Italy has produced an abundance of talented goalscorers down the years. From the class of Alessandro Del Piero and the talisman-like qualities of Francesco Totti to the seemingly inexhaustible goal return of Filippo Inzaghi, the list in the modern era alone is both lengthy and star-laden.

However, one Italian striker tops all others when it comes to sheer productivity in front of goal. Patrizia Panico’s football resume is quietly simply extraordinary. Nine Serie A crowns and five Coppa Italia wins tells just part of her story. Though now 38 and ostensibly in the twilight of her career, Panico shows no sign of slowing down.

The most recent season saw Panico claim an astonishing twelfth Capocannoniere as the league’s top goalscorer; a crown she has assumed in seven of the past eight seasons. Now her focus is on success at next month’s UEFA Women’s EURO, where Italy will line up against Denmark, Finland and hosts Sweden in Group A at the 12-nation tournament.

Seeking to restore former glory
Although one of the first nations to compete in international women’s football, recent years have not been so kind for Italy. They have failed to reach a FIFA Women’s World Cup™ since 1999, and though they have featured in the past three Euro’s, the Azzurre must go back to the 1997 continental tournament for their last notable achievement, when they reached the final only to be toppled by Germany.

Guiding the team in Sweden will be someone who knows all about success on the big stage, with 1982 FIFA World Cup™ winner Antonio Cabrini assuming the national team reins 12 months ago. And though known as a rugged defender in his playing days, the former Juventus stalwart is blessed with a significant attacking arsenal at his disposal. Among the options in attack alongside Panico is Melania Gabbiadini - older sister of Juventus striker Manolo Gabbiadini - who also boasts a strong international and domestic goalscoring record.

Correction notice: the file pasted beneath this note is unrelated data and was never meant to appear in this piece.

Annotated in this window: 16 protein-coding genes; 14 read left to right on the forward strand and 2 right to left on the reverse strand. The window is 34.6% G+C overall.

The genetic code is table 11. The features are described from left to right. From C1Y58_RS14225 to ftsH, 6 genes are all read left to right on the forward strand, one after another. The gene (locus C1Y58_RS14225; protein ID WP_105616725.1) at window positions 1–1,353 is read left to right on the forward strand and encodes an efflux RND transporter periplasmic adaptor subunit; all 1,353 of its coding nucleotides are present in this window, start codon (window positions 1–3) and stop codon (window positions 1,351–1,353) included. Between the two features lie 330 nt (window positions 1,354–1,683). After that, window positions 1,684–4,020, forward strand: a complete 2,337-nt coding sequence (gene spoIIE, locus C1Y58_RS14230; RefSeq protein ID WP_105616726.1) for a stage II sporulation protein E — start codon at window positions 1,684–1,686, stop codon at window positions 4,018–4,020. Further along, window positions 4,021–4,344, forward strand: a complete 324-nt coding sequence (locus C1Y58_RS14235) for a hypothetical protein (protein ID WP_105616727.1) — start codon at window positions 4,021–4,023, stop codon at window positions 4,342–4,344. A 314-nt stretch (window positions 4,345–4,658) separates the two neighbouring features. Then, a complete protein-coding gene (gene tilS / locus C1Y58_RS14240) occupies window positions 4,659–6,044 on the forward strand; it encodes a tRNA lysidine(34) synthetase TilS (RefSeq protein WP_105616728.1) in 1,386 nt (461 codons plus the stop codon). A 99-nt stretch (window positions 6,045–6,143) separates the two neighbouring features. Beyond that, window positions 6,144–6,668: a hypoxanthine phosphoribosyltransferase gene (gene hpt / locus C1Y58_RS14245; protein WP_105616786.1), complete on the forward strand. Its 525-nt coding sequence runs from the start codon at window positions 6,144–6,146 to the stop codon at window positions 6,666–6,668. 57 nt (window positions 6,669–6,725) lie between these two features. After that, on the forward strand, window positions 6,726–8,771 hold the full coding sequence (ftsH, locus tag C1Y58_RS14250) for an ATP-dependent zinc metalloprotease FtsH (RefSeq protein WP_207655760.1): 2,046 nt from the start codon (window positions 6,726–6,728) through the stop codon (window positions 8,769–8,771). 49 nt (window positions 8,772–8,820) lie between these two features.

Unfortunately in Italy, football is still considered very masculine ... something that until now has made it difficult for the women’s game to grow.

Italy striker Patrizia Panico

Unlike many competing nations at Sweden 2013, Italy have preferred to focus on intra-squad activity rather than matches. “We are working very hard with some intense training and I hope that we can reap the reward for these efforts in Sweden,” Panico told from the Coverciano national team training base in Florence.

Approaching 200 international appearances Panico is her nation’s most-capped player, and she is currently just two shy of joining a small band of players with a century of international goals. The Rome-born Panico says achieving 100 international goals is a goal, but winning silverware with the Azzurre “would mean even more”.

Generation-defining aims
Though success with the national team is an obvious accomplishment in itself, Panico believes that breakthrough achievement in Sweden could lift Italian women’s football to a new level. “Unfortunately in Italy, football is still considered very masculine, a sport exclusive for men,” she said. “Therefore, a good result at the European Championships in Sweden could really change some of these beliefs in Italy, something that until now has made it difficult for the women’s game to grow.

“Many of the female footballers in Italy have much potential to not only become big international footballers, but also a great ability to continue to give this sport a helping hand off the field when they finish playing.”

Panico set the tone for a goal-laden international career by scoring just five minutes into her debut against Portugal way back in 1996. Now, having played club football in various Italian cities including Rome, Turin, Milan and Verona, Panico is enjoying the slower pace of life on Sardinia, where she plies her trade with champions Torres. It seems life in the Mediterranean island, where there are “beautiful places and friendly people”, is proving beneficial for the evergreen Panico who gives no hint of giving the game away.

“I can’t say that I have any particular secrets [to my longevity],” said Panico. “I challenge myself each day, maybe even more than I did when I was younger, training as though it is a Champions League final or a World Cup final. I think that this sort of motivation gives me new goals to keep improving and give me more in my performances.”